By Steve Kelman

Blog archive

Thoughts coming off the 4th of July

steve kelman

As some of my Facebook friends are aware, I try to be conscientious about remembering the religious holidays and national days of places and faiths where I have a significant number of Facebook connections. So on the morning of the Fourth of July, not surprisingly, I posted a status update sending U.S. Facebook friends best wishes for the holiday. But I decided to add an additional twist, partly to see what kind of reaction, if any, it would get.

I posted that I was "wishing U.S. Facebook friends best wishes for the Fourth of July. Hope that non-U.S. Facebook friends will join Americans in celebrating: for all our (many) faults, the U.S. represents values of respect for people, freedom, democracy and opportunity that are important for people everywhere."

The post got a pretty large reaction, 89 likes. But what was more interesting, I think, was who liked the post:

  • 44 Americans
  • 41 non-Americans
  • 4 non-Americans currently living/studying/working in the U.S.

Think about this for a second. If I post a Facebook greeting for the national days of China, Mexico, Taiwan or Sweden, it is overwhelmingly Chinese, Mexicans, Taiwanese, or Swedes who "like" the greeting. Few Swedes like a post about China's national day, or vice versa. But it's not just us Americans who (not surprisingly) like ourselves. Others, or at least some others, like us too.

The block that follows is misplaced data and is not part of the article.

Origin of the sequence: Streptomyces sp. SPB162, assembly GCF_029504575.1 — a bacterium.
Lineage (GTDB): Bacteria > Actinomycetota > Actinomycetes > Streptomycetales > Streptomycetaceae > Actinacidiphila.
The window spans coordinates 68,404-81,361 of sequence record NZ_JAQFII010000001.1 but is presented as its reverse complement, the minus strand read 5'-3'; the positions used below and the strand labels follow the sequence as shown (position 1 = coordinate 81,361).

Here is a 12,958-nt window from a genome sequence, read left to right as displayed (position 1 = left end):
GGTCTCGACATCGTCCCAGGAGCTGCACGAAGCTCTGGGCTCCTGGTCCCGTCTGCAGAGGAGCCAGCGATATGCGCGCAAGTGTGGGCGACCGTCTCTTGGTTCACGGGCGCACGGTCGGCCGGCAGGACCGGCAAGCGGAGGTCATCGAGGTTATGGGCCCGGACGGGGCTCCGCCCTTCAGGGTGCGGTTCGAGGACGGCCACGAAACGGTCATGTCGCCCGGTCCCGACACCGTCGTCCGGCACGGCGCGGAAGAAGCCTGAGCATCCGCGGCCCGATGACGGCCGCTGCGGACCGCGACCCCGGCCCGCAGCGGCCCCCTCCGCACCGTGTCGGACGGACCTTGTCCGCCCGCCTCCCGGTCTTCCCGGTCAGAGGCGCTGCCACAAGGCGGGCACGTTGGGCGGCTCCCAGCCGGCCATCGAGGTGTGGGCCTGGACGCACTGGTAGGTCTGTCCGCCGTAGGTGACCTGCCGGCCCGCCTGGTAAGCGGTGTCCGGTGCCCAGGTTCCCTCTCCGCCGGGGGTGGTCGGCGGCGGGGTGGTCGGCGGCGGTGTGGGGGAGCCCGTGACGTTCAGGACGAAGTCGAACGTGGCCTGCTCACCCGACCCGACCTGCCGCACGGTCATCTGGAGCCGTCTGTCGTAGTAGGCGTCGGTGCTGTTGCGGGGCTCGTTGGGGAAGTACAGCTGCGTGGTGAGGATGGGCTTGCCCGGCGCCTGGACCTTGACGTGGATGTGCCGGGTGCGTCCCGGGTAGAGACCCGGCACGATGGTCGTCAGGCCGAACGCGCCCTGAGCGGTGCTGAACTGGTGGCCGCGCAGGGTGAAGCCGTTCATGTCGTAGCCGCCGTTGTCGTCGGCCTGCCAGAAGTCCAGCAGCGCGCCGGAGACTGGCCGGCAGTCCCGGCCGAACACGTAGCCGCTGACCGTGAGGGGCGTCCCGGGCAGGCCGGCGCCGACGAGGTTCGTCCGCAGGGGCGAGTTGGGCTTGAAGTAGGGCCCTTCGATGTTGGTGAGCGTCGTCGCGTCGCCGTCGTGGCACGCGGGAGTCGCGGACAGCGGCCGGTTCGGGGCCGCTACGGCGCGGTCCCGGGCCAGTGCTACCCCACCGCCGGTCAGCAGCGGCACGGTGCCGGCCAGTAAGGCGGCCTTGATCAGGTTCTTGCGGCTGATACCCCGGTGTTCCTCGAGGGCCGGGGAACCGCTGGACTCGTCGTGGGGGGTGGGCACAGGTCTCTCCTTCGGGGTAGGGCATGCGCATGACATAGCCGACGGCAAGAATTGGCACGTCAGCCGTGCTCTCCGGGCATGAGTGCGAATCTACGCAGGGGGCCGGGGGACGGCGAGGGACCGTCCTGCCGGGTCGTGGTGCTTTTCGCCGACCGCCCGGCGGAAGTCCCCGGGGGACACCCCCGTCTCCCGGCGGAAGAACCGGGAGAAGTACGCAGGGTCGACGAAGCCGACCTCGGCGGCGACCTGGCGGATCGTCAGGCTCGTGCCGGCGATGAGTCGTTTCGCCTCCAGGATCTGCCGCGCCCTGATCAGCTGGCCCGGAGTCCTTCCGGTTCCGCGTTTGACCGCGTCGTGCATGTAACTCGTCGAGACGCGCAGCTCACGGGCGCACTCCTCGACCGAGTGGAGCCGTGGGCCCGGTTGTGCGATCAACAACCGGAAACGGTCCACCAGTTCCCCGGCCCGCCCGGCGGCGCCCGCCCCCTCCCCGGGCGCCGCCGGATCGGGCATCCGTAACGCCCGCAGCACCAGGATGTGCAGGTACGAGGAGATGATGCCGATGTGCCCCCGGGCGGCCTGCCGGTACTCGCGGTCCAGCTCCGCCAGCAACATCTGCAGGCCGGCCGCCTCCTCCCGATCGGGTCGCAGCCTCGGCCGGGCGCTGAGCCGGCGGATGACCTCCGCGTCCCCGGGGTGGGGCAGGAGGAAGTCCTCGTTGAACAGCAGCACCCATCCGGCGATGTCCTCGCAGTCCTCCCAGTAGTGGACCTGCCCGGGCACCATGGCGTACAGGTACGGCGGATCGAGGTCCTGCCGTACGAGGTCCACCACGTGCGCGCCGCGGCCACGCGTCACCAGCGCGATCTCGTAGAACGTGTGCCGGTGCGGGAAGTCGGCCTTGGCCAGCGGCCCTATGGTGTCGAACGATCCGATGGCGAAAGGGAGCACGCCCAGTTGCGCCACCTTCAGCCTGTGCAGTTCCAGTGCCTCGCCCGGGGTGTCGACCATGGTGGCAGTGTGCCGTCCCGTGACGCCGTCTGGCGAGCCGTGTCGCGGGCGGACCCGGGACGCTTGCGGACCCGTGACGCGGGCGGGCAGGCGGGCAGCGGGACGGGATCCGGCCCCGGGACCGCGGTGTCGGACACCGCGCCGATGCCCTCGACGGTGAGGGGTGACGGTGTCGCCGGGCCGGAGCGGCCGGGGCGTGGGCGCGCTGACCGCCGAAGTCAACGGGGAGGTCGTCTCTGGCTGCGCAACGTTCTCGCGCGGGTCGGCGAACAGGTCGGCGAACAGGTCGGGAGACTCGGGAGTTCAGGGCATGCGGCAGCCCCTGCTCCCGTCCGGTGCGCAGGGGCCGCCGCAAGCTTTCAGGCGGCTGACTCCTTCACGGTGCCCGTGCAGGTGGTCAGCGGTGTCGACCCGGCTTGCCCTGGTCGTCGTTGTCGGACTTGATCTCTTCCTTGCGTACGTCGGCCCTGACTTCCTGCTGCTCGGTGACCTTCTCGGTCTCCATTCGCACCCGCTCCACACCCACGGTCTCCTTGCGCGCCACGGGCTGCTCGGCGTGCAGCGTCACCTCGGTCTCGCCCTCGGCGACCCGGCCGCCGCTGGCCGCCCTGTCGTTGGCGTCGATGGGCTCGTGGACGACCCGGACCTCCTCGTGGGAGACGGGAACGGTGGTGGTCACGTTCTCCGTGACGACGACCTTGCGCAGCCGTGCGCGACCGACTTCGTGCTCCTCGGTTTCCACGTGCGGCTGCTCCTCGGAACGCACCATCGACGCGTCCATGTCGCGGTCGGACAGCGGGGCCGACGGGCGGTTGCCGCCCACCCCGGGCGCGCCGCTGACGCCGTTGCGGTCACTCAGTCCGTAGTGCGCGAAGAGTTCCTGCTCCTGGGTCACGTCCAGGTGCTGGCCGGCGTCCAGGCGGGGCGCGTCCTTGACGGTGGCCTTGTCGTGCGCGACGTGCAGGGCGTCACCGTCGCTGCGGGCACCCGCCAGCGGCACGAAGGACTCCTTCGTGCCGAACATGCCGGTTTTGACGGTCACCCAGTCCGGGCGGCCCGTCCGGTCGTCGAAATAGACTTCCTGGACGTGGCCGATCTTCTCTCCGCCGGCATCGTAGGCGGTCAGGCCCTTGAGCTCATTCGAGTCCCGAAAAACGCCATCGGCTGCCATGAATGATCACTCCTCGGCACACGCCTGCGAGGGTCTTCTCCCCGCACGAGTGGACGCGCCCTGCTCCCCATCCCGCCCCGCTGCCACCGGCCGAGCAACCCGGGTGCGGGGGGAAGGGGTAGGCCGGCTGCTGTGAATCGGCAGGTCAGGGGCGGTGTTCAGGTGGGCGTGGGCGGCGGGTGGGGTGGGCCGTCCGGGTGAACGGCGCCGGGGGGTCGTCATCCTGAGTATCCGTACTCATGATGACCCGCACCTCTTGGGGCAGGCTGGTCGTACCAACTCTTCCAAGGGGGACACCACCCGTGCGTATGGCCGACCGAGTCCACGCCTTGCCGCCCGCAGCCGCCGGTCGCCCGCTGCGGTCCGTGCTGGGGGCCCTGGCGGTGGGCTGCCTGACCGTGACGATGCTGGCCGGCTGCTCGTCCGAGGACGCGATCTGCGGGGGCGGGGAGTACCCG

It's not too hard to find reasons why people from other countries might not like us. People in the United States are killed in mass shootings with horrible frequency. Our political system is mired in gridlock. We get involved in a lot of wars. And, of course, we are rich and powerful, which can evoke jealousy.

But we have something going for us, which is an idea. As one of the "likers" of my Facebook greeting, a Mexican, wrote: "I congratulate all the American friends, and generally to modern democracies, inspired by the independence of the United States of America (the independence of 1776, the foundation of freedoms in the world); these countries have promoted development of freedom, equality and democracy. Congratulations on the 4th of July."

I'm going to put it very abstractly -- the American idea is about respect for the worth of people, the idea that all are precious and all should have a chance to make something of ourselves. It is an idea that is very far from realization in many, many parts of the world -- and indeed, it is realized imperfectly here inside the U.S. as well. But it is still an idea that inspires and that lies behind the many around the world who wish us, and the United States, well.

My Facebook post, and the reaction to it, reminded me.

Posted by Steve Kelman on Jul 07, 2014 at 6:48 AM


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